|Founded||7 July 1982|
|Headquarters||6, Prafulla Sarkar Street, Kolkata, West Bengal, India|
|Circulation||352,972 Daily (as of December 2019)|
|Sister newspapers||Anandabazar Patrika|
The Telegraph is an Indian English daily newspaper founded and continuously published in Kolkata since 7 July 1982. It is published by the ABP Group and the newspaper competes with The Times of India. The newspaper is the eighth most-widely read English language newspaper in India as per Indian Readership Survey (IRS) 2019.
The Telegraph has three editions Kolkata, South Bengal and North Bengal.
The Telegraph was founded on 7 July 1982. The design director of London's The Sunday Times, Edwin Taylor, designed the newspaper and provided a standard in design and editing. In 31 years, it has become the largest-circulation English daily in the eastern region published from Kolkata. In 1982, M. J. Akbar used to edit and design the daily newspaper; thus it had a major impact on newspaper journalism in India.
The Telegraph is published by media group Ananda Publishers closely associated with ABP Pvt. Ltd; the group also published Anandabazar Patrika (a Bengali language newspaper) since 13 March 1922. Apart from newspapers the group even published Bengali and English periodicals like Anandamela, Unish-Kuri, Sananda, Anandalok, Desh magazine, The Telegraph in Schools and Career.
Businessworld, which was initially part of the ABP group, has been sold to Anurag Batra, of Exchange4Media and Vikram Jhunjhunwala, an investment banker for an undisclosed amount.
The paper currently has three editions Calcutta, South Bengal and North Bengal. Previous editions include Northeast edition (Guwahati split), Jharkhand edition (Jamshedpur and Ranchi splits), Patna and Bhubaneshwar editions. Bhubaneshwar & Patna Editions ceased on 14 December 2018 and Northeast and Jharkhand editions on 20 May 2020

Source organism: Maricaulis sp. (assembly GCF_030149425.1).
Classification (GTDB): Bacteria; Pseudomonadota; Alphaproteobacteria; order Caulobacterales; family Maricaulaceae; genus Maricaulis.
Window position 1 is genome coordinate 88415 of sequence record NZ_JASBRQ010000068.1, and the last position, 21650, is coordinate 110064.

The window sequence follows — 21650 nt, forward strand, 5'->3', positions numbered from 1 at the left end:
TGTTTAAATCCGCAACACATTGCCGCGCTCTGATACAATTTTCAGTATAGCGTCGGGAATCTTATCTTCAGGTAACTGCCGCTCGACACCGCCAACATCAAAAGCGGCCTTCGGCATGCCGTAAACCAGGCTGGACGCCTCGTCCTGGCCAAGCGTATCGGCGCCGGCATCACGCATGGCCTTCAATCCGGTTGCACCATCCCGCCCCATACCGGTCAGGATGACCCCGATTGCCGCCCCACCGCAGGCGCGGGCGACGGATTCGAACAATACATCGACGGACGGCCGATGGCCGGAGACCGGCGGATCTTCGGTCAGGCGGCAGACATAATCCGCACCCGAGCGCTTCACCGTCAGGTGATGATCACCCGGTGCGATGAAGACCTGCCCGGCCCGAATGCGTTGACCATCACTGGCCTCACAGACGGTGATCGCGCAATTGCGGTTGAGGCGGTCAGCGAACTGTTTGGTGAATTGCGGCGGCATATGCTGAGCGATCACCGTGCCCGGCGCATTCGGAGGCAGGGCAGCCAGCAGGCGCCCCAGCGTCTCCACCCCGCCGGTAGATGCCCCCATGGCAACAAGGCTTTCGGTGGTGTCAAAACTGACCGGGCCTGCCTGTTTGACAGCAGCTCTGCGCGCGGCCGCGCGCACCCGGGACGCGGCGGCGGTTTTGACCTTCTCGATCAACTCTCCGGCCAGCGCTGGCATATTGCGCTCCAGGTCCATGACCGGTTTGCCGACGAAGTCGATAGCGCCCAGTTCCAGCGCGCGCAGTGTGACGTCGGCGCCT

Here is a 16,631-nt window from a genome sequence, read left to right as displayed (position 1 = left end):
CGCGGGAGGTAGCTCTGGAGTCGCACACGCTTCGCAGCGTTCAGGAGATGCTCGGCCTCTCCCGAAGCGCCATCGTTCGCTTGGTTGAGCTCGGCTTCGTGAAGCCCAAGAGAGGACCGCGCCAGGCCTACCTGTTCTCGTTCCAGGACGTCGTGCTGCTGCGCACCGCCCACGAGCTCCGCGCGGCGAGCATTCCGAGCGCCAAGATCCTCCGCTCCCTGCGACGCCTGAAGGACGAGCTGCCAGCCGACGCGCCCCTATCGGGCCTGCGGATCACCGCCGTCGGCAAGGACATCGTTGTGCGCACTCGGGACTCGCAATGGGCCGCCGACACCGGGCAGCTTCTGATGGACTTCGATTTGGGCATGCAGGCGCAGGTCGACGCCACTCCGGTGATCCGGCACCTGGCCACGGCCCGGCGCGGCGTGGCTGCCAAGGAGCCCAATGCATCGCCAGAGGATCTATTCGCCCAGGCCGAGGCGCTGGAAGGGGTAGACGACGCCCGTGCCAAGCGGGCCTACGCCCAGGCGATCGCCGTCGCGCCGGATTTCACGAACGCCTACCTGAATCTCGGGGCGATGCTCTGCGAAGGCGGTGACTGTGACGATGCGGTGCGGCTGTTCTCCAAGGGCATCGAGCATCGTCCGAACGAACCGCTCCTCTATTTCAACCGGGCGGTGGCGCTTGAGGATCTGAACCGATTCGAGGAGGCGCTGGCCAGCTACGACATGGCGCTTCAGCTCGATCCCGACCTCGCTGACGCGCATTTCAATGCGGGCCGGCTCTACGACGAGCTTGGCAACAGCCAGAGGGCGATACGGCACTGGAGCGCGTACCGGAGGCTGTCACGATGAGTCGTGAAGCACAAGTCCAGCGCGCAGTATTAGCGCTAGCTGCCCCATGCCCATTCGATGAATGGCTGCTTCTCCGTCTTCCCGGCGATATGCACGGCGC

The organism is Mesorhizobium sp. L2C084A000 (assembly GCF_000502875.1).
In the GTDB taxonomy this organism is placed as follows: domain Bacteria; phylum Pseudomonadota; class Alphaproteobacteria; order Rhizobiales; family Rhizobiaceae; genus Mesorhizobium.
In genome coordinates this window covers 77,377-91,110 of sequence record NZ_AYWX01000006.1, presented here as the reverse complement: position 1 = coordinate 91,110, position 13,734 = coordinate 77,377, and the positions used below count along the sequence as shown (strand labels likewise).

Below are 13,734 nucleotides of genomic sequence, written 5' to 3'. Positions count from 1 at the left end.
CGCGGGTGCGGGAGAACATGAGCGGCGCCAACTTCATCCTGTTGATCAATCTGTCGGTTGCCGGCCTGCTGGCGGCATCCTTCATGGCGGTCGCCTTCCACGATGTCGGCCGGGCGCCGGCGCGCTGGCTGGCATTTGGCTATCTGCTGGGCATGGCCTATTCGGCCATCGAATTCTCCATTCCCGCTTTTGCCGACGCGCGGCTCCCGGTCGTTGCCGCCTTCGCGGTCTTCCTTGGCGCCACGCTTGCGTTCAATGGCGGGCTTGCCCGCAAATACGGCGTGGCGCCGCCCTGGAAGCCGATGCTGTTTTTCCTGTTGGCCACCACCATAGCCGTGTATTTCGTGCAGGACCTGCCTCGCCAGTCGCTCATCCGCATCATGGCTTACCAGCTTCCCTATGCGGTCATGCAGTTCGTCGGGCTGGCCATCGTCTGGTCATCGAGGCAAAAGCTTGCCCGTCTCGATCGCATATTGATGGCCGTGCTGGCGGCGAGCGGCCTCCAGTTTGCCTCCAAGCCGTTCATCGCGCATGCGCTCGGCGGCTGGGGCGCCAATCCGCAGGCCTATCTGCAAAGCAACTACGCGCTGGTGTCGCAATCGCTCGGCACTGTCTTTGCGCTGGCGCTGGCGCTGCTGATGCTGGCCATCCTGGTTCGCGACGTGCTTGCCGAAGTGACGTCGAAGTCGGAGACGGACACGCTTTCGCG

According to an analysis of the major English language newspapers in India, during the run up to the 2014 Indian general election, the political coverage of The Telegraph was found to be less aligned in favor of the Bharatiya Janata Party and less negative of the Indian National Congress relative to that of The Times of India and the Hindustan Times.
In a 2020 Newslaundry article, the paper's coverage of the response to the COVID-19 pandemic by the central government and that of the Bengal government were contrasted; according to it the paper provided more critical coverage of the former and less of the latter in its editorials and frontpage headlines. In an interview to Outlook, The Telegraph editor R. Rajagopal rejected the conception that it was harsher on the former and soft of the latter, stating that the scope of the events decide the prominence they receive in the paper which is being noticed because only a few others are providing similar coverage and that the tendency among media outlets to seek a false balance just to be able to claim neutrality was detrimental to journalism.
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